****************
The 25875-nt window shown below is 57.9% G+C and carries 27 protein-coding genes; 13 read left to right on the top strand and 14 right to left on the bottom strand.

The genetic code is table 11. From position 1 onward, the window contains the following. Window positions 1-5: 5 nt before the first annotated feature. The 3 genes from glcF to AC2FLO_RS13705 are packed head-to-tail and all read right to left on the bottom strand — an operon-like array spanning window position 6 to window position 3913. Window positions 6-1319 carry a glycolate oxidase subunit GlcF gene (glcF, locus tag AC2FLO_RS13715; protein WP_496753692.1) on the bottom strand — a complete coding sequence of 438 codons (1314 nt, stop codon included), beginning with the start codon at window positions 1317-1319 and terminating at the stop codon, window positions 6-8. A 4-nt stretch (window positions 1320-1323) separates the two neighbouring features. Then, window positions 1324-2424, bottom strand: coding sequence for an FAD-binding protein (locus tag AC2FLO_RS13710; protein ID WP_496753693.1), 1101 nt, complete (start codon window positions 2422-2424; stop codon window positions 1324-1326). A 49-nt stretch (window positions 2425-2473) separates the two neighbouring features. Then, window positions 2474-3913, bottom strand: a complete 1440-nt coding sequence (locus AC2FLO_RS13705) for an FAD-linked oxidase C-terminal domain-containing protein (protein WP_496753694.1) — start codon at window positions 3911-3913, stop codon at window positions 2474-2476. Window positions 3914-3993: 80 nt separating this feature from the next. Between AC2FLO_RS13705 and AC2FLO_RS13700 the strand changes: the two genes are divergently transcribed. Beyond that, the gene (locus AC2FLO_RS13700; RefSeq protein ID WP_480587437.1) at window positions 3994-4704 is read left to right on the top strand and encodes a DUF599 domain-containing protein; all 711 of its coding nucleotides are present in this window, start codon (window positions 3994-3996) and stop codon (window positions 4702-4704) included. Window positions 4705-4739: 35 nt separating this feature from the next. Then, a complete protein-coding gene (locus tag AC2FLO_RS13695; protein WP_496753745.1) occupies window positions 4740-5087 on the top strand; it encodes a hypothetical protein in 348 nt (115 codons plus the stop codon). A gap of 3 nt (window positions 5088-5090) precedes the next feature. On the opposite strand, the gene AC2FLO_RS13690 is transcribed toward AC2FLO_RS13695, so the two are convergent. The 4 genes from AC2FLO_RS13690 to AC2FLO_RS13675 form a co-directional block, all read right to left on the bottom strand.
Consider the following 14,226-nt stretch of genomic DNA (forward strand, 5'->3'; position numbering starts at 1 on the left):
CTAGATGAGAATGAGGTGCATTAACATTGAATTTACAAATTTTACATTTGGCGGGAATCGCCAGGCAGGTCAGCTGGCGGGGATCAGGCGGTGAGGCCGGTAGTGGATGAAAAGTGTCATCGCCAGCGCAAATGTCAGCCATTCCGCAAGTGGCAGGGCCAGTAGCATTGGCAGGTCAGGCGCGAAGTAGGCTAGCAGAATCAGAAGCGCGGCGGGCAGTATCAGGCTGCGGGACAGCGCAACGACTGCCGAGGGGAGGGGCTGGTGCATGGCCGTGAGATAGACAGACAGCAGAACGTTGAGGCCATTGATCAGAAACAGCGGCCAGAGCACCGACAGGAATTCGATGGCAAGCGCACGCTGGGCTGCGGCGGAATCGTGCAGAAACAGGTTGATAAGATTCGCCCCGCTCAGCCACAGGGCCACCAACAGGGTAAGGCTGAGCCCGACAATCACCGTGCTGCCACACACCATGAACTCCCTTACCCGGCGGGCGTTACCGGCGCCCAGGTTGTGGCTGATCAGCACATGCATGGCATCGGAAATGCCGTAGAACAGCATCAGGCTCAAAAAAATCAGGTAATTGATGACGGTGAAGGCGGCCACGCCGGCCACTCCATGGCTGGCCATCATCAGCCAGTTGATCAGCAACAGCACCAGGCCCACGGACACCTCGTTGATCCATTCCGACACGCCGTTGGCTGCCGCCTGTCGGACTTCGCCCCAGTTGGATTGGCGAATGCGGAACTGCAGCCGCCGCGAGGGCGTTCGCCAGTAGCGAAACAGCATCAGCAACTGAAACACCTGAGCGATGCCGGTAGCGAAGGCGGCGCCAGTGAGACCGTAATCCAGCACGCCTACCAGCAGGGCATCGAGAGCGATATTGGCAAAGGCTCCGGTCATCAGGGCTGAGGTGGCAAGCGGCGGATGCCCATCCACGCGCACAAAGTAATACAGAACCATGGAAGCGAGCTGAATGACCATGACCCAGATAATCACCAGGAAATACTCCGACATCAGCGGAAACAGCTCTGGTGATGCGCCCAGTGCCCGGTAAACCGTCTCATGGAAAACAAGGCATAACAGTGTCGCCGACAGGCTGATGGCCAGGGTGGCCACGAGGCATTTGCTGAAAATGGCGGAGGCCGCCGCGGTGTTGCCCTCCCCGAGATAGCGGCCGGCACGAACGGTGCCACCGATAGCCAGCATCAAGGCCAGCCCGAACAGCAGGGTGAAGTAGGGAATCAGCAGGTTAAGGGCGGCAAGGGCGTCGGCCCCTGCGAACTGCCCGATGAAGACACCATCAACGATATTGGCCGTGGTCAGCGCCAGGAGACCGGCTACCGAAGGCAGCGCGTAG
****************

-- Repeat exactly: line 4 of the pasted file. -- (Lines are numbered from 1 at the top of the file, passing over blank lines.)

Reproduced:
CTAGATGAGAATGAGGTGCATTAACATTGAATTTACAAATTTTACATTTGGCGGGAATCGCCAGGCAGGTCAGCTGGCGGGGATCAGGCGGTGAGGCCGGTAGTGGATGAAAAGTGTCATCGCCAGCGCAAATGTCAGCCATTCCGCAAGTGGCAGGGCCAGTAGCATTGGCAGGTCAGGCGCGAAGTAGGCTAGCAGAATCAGAAGCGCGGCGGGCAGTATCAGGCTGCGGGACAGCGCAACGACTGCCGAGGGGAGGGGCTGGTGCATGGCCGTGAGATAGACAGACAGCAGAACGTTGAGGCCATTGATCAGAAACAGCGGCCAGAGCACCGACAGGAATTCGATGGCAAGCGCACGCTGGGCTGCGGCGGAATCGTGCAGAAACAGGTTGATAAGATTCGCCCCGCTCAGCCACAGGGCCACCAACAGGGTAAGGCTGAGCCCGACAATCACCGTGCTGCCACACACCATGAACTCCCTTACCCGGCGGGCGTTACCGGCGCCCAGGTTGTGGCTGATCAGCACATGCATGGCATCGGAAATGCCGTAGAACAGCATCAGGCTCAAAAAAATCAGGTAATTGATGACGGTGAAGGCGGCCACGCCGGCCACTCCATGGCTGGCCATCATCAGCCAGTTGATCAGCAACAGCACCAGGCCCACGGACACCTCGTTGATCCATTCCGACACGCCGTTGGCTGCCGCCTGTCGGACTTCGCCCCAGTTGGATTGGCGAATGCGGAACTGCAGCCGCCGCGAGGGCGTTCGCCAGTAGCGAAACAGCATCAGCAACTGAAACACCTGAGCGATGCCGGTAGCGAAGGCGGCGCCAGTGAGACCGTAATCCAGCACGCCTACCAGCAGGGCATCGAGAGCGATATTGGCAAAGGCTCCGGTCATCAGGGCTGAGGTGGCAAGCGGCGGATGCCCATCCACGCGCACAAAGTAATACAGAACCATGGAAGCGAGCTGAATGACCATGACCCAGATAATCACCAGGAAATACTCCGACATCAGCGGAAACAGCTCTGGTGATGCGCCCAGTGCCCGGTAAACCGTCTCATGGAAAACAAGGCATAACAGTGTCGCCGACAGGCTGATGGCCAGGGTGGCCACGAGGCATTTGCTGAAAATGGCGGAGGCCGCCGCGGTGTTGCCCTCCCCGAGATAGCGGCCGGCACGAACGGTGCCACCGATAGCCAGCATCAAGGCCAGCCCGAACAGCAGGGTGAAGTAGGGAATCAGCAGGTTAAGGGCGGCAAGGGCGTCGGCCCCTGCGAACTGCCCGATGAAGACACCATCAACGATATTGGCCGTGGTCAGCGCCAGGAGACCGGCTACCGAAGGCAGCGCGTAG